One of my favorite jazz vibraphonists, Bobby Hutcherson, died last week. I gotta say, I listened to every recording he made and if Bobby played a note in there somewhere that wasn’t as swinging as it was interesting, I missed it. And the dude played a lot of notes. Here’s a classic Hutch solo from a date with the alto saxophonist Frank Morgan. Bobby takes the first solo, and just listen to how he develops it, increasing stretching the rhythms and harmonics.
I don’t like to mix musical styles in these posts (though really, great music is just that: great music), but this past weekend I was reminded how much I love the last movement of Beethoven’s Piano Concerto #3 (~28:30). I mean, the whole piece is pretty blissful but there’s something about the last movement that completely demands my attention.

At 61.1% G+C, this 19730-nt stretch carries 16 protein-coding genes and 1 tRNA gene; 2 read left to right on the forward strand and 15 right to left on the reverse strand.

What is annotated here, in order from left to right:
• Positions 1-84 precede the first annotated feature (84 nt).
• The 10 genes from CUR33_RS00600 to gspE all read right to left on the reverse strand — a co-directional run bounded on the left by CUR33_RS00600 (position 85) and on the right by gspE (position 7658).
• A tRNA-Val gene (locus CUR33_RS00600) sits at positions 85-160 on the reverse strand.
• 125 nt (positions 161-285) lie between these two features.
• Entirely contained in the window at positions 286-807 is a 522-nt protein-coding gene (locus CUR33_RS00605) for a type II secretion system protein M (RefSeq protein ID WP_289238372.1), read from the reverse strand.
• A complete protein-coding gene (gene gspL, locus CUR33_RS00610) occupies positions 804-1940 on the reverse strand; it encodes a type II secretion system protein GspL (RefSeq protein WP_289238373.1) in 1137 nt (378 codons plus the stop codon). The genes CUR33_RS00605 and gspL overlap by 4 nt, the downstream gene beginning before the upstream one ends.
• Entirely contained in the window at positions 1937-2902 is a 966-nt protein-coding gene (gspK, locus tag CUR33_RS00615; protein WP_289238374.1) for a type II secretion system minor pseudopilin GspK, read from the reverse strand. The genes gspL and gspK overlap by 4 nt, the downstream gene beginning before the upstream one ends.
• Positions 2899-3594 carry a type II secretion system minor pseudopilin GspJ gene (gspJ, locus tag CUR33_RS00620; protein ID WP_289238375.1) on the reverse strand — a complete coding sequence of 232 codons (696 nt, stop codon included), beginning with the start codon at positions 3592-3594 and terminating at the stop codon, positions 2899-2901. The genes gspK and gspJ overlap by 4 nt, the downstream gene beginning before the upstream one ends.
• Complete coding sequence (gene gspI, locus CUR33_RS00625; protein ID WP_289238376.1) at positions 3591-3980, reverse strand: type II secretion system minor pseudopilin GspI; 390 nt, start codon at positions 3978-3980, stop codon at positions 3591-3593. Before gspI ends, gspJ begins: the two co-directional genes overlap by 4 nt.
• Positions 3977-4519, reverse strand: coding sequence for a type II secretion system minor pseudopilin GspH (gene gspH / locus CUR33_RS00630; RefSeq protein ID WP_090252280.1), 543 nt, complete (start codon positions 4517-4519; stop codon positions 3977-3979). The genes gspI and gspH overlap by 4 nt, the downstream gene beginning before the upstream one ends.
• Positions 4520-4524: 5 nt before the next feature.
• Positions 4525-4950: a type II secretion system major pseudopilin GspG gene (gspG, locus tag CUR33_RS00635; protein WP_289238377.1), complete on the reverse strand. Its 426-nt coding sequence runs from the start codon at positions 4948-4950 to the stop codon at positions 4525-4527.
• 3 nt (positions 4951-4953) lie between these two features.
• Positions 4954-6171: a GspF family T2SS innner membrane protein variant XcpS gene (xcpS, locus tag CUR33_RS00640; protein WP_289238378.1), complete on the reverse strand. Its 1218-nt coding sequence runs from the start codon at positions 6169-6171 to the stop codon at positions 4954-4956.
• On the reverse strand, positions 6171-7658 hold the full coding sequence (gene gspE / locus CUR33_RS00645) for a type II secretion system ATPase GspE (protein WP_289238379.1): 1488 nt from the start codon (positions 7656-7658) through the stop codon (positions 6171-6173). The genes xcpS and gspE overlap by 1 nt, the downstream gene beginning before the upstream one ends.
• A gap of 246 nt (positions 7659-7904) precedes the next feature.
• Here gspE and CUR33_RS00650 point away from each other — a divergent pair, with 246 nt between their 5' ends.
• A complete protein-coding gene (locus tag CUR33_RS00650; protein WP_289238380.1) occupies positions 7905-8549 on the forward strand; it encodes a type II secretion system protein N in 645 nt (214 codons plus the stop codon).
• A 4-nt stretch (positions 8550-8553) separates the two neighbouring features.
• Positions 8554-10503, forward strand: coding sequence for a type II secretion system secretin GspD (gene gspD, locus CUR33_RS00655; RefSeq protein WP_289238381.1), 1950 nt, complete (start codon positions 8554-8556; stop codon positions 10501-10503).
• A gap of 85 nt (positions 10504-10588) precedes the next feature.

One of the things that grabs me is the wonderful argument between the major and the minor keys. The piece is in minor, but the major keeps fighting its way in there, and Beethoven keeps your ears on edge as you try to determine who’s making the best case for tonal dominance. The minor-key argument is loud and bossy, but the major key is not the slightest bit intimidated.
If you do nothing else this week, listen carefully to this movement and see if you hear the piano and orchestra having that argument, or alternatively, if I’m losing my mind.